Readers say not to vote for four-year terms
Well, let’s review. The Ormond Beach city staff recommended that the car wash at Granada Pointe NOT be approved. The Ormond Beach Planning Board recommended that the car wash should NOT be approved based on the fact that it did not fit within the city’s comprehensive plan. Yet, the recently re-elected City Commission voted to approve the car wash proposed by the developer, in an amendment to his original Planned Business Development. Susan Persis, the newly elected commissioner voted against the majority. Commissioner Dwight Selby was absent. With this action, they overruled the city staff and the Planning Board as well as the majority of local citizens. More than 200 local citizens voted on a survey presented by Suzanne Scheiber, that did NOT approve a car wash at this site and instead voted in favor of sit-down restaurants, bakeries and specialty food shops.
When we review the City Commission elections of 2018, we can clearly see that the incumbents, (three out of four of the sitting commissioners as well as the mayor), were well-funded by local developers including Paul Holub. Their opponents fought a good election fight but were out-financed about 5 to 1. Let’s face it. It’s hard to overcome a 5-to-1 war chest in a local election. The incumbents were even able to post traffic-direction signage along Granada Blvd. in their favor a few days before the election.
So, it seems to me that the car wash decision was certainly influenced, (maybe not bought and paid for, but influenced) by campaign contributions.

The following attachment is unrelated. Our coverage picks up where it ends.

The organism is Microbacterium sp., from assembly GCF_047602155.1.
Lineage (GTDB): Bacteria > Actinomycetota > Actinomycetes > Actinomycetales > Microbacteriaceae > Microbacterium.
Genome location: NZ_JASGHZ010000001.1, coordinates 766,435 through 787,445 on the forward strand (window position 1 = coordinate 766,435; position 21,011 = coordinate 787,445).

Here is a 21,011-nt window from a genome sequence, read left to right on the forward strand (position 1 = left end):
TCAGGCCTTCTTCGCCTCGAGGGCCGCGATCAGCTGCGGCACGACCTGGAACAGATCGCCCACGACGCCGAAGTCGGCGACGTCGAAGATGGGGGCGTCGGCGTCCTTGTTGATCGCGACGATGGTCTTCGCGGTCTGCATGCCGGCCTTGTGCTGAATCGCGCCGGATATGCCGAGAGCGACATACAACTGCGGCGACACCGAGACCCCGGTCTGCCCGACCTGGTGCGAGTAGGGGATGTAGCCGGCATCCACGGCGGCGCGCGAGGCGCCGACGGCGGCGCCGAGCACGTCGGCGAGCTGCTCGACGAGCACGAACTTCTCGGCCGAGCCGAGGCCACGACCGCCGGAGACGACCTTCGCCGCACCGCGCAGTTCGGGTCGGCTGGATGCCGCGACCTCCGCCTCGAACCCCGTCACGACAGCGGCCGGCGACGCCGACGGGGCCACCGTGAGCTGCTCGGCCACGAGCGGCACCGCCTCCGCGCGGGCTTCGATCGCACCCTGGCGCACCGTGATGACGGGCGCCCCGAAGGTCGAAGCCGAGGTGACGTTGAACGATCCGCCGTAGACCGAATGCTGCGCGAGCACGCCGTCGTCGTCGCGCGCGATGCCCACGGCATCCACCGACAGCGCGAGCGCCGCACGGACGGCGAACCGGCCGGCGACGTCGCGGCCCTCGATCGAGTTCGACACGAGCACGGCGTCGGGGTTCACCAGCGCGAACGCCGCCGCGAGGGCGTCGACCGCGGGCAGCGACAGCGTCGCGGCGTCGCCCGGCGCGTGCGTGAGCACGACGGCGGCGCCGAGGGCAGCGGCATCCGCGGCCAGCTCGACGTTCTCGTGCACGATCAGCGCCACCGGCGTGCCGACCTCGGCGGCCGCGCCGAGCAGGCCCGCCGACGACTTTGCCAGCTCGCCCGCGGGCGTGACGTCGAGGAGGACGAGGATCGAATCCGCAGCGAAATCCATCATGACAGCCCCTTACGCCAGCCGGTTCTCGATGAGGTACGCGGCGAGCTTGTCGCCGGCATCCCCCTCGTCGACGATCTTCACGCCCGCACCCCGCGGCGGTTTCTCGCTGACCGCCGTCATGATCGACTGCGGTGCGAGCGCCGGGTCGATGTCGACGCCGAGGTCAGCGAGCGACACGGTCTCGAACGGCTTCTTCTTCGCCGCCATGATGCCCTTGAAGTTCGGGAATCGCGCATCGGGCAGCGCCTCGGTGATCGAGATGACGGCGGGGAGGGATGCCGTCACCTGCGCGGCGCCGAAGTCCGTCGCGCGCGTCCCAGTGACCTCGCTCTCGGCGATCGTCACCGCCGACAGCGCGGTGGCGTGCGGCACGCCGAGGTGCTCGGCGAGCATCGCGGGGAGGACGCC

The next question is this. Will we allow these incumbent city commissioners and mayor to sit complacent for four more years, or refuse their self-serving referendum during the May mail-in ballot?
Editor’s Note: To see contribution statements, visit ormondbeach.org. Under “government” click “election information.” Click “Election Records,” then click “2018 Election Records.” Click “view all” by any candidate’s name. The forms are not labelled “contributions;” they are numbered. Start by opening the top form and continuing down.
I hope that people are paying attention to the May special election. The new questions that will be decided are important. Extending to four-year terms because our neighbors do it that way? I don't think that is much of an argument. What if we're the only ones doing it right? I love the idea of deciding who is and who is not representing my interests every two years. A rotten apple can do a lot of damage in four years, and the sooner they can be identified and removed, the better. And should there be term limits? You bet there should. The failure of having term limits is almost a guarantee of corruption. These jobs should be considered as public service positions for individuals who by their superior intellect, integrity, and proven expertise deserve the public trust. What we get too often are folks who are driven (and financed) by special interests, and who have little or no regard for the average citizen. Short terms and term limits provide us, the folks who live here and have to pick up the tab, the best chance of not getting skinned. It looks like the incumbents are trying to sneak one through while we're not paying attention. Nuts to them!